Human papillomavirus (HPV) vaccine protects against cancers caused by human papillomavirus infection. HPV is a very common virus that can cause cancer later in life. Nearly 42 million people are currently infected with HPV in the United States. About 13 million people, including teens, become infected with HPV each year. Every year in the United States, nearly 36,500 people are estimated to be affected by a cancer caused by HPV infection. While there is screening for cervical cancer that can detect cancer early, there is no recommended screening for the other cancers caused by HPV infection, like cancers of the back of the throat, anus, penis, vagina, or vulva.1

HPV vaccination provides safe, effective, and lasting protection against the HPV infections that most commonly cause cancer. The vaccine is recommended for both male and female adolescents at ages 11-12 years and can be given starting at age 9 years. It protects against nine HPV types (6, 11, 16, 18, 31, 33, 45, 52, and 58). HPV vaccination can prevent more than 90% of cancers caused by HPV from ever developing. Since HPV vaccination was first recommended in 2006, infections with HPV types that cause most HPV cancers and genital warts have dropped 88% among teen girls and 81% among young adult women.1

Approximately 6.9% percent of all cancers diagnosed in South Dakota from 2006 to 2019 were in a primary site that may have been caused by HPV (3,899 cases). There was an estimated 3.9% of the total cancer deaths in South Dakota from 2006–2019 from HPV-associated cancers.2

Although the Healthy People 2030 goal for HPV vaccination coverage for adolescent females and males is 80 percent, South Dakota HPV vaccination coverage rates still fall short of these goals. In 2020, 71.5% of adolescent males and females, ages 13-17 in South Dakota were up to date on the HPV vaccine series, compared to 58.6% nationally.3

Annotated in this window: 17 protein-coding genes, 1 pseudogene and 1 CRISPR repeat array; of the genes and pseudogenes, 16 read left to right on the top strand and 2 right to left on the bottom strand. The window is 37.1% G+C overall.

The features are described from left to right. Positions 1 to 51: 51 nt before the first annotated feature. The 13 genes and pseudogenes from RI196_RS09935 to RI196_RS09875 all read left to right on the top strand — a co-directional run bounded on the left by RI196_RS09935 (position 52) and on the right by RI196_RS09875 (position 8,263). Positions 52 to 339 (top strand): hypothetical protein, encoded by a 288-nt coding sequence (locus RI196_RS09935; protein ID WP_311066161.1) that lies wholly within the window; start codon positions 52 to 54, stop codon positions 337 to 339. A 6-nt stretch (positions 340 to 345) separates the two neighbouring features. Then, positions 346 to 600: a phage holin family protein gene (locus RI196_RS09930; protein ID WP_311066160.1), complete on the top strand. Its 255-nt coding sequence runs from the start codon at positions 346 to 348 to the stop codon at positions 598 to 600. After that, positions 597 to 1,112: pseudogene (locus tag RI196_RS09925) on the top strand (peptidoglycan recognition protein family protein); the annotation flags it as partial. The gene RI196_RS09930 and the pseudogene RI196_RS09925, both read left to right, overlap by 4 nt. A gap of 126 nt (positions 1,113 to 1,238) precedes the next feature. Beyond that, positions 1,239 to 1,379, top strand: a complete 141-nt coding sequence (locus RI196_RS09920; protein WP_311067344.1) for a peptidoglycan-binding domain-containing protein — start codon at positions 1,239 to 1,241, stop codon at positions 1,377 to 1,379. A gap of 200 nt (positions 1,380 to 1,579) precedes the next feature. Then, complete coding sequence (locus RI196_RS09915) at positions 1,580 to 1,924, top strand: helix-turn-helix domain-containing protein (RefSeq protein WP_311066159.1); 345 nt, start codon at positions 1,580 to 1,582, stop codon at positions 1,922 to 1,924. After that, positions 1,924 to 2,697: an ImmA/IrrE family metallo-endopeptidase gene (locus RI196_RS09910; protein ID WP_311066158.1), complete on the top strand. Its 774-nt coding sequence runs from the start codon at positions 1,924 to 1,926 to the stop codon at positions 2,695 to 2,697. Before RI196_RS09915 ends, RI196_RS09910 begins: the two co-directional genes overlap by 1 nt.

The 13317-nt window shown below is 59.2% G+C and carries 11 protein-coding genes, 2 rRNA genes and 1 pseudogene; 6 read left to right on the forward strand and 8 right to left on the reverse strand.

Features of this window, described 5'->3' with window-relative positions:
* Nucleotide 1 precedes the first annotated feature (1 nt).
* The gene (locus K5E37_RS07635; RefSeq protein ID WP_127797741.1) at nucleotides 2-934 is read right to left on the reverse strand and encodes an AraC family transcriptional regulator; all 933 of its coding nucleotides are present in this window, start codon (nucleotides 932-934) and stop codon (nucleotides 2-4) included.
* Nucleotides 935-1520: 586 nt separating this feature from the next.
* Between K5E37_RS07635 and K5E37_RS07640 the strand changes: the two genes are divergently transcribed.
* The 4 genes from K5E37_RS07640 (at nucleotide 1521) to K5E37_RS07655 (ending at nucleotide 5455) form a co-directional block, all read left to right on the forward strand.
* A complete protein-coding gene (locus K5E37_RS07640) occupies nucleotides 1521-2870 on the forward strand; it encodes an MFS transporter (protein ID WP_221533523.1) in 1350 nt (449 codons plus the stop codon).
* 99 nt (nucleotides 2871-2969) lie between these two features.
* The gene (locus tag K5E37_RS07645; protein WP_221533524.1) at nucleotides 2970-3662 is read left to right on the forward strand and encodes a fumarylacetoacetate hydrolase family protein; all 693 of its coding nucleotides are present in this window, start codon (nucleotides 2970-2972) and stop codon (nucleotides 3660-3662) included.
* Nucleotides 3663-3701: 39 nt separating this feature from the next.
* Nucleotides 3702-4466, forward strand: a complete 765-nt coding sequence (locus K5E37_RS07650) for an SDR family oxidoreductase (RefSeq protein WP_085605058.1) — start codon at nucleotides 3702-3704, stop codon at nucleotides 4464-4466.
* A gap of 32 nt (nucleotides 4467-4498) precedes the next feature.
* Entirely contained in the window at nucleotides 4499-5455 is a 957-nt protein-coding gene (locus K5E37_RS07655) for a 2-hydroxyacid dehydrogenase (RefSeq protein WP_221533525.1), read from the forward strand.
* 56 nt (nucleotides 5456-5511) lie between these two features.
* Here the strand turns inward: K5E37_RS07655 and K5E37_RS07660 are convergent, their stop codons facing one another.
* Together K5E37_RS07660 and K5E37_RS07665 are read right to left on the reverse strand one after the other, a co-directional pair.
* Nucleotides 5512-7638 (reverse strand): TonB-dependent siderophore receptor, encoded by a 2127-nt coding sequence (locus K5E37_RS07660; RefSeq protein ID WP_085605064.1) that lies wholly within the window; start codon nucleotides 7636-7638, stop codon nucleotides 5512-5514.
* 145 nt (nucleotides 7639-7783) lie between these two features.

Policy Guidelines

The Advisory Committee on Immunization Practices (ACIP) is a group of medical and public health experts that develops recommendations on how to use vaccines to control diseases in the United States. The recommendations stand as public health advice that will lead to a reduction in the incidence of vaccine-preventable diseases and an increase in the safe use of vaccines and related biological products. The adoption of an HPV vaccination policy such as this, is the first step to promote prevention of cancers associated with HPV. This model policy can be used in its entirety or adapted to fit the needs of your healthcare facility. An HPV vaccination policy can include a few or all the following guidelines:

  1. [Healthcare facility] will promote the human papillomavirus (HPV) vaccine as a routinely recommended vaccine for adolescents by the ACIP. 
  2. [Healthcare facility] will offer the human papillomavirus (HPV) vaccine during the same visits that the provider recommends the tetanus, diphtheria and pertussis (Tdap) vaccine as well as the meningococcal conjugate (MCV4) vaccine.  
  3. [Healthcare facility] providers will treat the HPV vaccine the same as the Tdap and MCV4 vaccines when making recommendations for adolescent vaccinations.